Nosferatu: A Symphony of Horror 3

 

Movie Poster

Movie Poster

Bram Stoker’s widow refused the German silent film director F.W Murnau the rights to Dracula. He made the film anyway, relocating the action from London to Germany and changing the characters’ names – the vampire became Count Orlok.

Murnau called his 1922 film Nosferatu; a term used in Stoker’s novel and commonly supposed to be a Romanian word for vampire.

When Stoker’s widow successfully sued the studio for copyright infringement, the film prints were destroyed. Happily one survived. It was illegally copied and distributed, preserving the masterpiece.

Dracula has a labyrinthine plot. Murnau simplified it, keeping 2 episodes from the novel in the first half of his film.

Orlok & Hutter

Orlok & Hutter

The film opens with Thomas Hutter’s (originally Jonathan Harker’s) spooky journey to Orlock’s castle to deliver deeds of a house in his home town. When he cuts his thumb at dinner, the equally spooky Count Orlok attempts to suck blood from the wound. Next morning Hutter wakes with puncture marks in his neck. Later he finds Orlok asleep in his coffin. He injures himself trying to escape by climbing out of a window.

nosferatu-door-2

Again, copying Stoker, Orlok arrives on a ship where he has murdered and exsanguinated the crew. In the dead of night, Orlok carries his coffin to his new residence – opposite Hutter’s house. The doctors assume the ship is carrying plague, and a number of sudden deaths in the town appear to confirm the theory.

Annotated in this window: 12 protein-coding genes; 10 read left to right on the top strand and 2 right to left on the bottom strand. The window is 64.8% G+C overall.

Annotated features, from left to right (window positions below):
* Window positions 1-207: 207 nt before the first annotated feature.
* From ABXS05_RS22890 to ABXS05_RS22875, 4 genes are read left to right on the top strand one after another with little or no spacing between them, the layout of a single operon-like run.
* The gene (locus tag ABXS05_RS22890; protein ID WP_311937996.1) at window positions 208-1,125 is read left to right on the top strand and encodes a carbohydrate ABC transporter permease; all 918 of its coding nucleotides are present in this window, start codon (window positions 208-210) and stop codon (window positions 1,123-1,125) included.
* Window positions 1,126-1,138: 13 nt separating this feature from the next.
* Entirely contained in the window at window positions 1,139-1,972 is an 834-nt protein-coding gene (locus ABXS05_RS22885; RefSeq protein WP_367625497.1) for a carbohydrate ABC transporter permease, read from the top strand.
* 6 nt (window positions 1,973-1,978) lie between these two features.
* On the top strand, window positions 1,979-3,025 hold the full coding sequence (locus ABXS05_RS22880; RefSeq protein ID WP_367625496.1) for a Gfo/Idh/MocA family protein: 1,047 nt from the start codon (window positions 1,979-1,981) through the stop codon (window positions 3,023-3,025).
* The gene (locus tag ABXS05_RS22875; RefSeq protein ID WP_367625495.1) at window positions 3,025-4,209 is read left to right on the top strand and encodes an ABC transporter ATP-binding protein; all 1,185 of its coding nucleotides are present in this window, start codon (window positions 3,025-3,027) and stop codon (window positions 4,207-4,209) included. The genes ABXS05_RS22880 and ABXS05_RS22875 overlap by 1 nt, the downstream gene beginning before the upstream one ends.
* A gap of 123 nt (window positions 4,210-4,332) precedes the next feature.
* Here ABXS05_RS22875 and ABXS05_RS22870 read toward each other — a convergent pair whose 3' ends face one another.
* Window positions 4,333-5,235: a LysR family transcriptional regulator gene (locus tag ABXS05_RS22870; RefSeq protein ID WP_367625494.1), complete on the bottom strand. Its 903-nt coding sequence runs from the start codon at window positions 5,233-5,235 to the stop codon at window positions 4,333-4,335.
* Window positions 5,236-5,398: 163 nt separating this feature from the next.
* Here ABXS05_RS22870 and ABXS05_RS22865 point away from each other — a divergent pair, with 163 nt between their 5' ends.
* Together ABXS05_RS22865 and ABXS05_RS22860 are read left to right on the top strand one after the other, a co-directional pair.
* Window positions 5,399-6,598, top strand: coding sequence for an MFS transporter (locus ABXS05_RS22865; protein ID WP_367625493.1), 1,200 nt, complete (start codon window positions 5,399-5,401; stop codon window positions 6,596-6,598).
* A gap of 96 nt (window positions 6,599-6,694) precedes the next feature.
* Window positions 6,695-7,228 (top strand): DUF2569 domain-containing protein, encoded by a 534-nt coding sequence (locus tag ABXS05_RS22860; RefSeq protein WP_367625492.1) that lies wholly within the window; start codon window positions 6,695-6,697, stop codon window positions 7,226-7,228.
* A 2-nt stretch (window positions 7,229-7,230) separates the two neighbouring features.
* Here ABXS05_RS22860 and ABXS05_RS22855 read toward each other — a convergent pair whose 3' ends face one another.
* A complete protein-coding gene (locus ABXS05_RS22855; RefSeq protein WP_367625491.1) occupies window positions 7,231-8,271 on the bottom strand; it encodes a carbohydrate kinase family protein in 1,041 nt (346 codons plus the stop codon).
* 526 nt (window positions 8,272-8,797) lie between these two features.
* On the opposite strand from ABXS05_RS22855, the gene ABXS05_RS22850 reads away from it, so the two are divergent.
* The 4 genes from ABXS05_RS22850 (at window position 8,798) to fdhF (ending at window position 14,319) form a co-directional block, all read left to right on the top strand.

Orlok becomes fascinated by Hutter’s wife. In turn, she is haunted by dreams of the events that befell her husband in Orlok’s castle. Disturbed, she reads an old book on vampires and discovers the only way to kill one is for a pure-hearted woman to keep the monster distracted until sunrise, by sacrificing herself to his bloodlust. And this is what happens.

Sunrise

Sunrise

Orlok is still drinking her blood at cockcrow when the rising sun burns him up. As the wife dies in the arms of her grief stricken husband, the final scene shows Orlok’s castle in ruins.

‘The Shadow of the Vampire’ is a rather brilliant modern telling of Murnau making Noseratu. Except Count Orlok is the real deal; a vampire to whom Murnau promised the leading lady as his fee.

In the original, despite looking uncannily like someone undead, Orlok was played by a well-known character actor Max Schreck – no relation to Shrek or even Princess Fiona.

See the following articles:

Metropolis

Varney the Vampire

Frankenstein

nosferatu_cover

3 thoughts on “Nosferatu: A Symphony of Horror

  1. Pingback: The Cabinet of Dr. Caligari ← Odds n Sods: A miscellany

  2. Reply D. Wallace Peach Dec 1,2016 12:08 am

    Nice that a copy survived. It looks creepy 🙂

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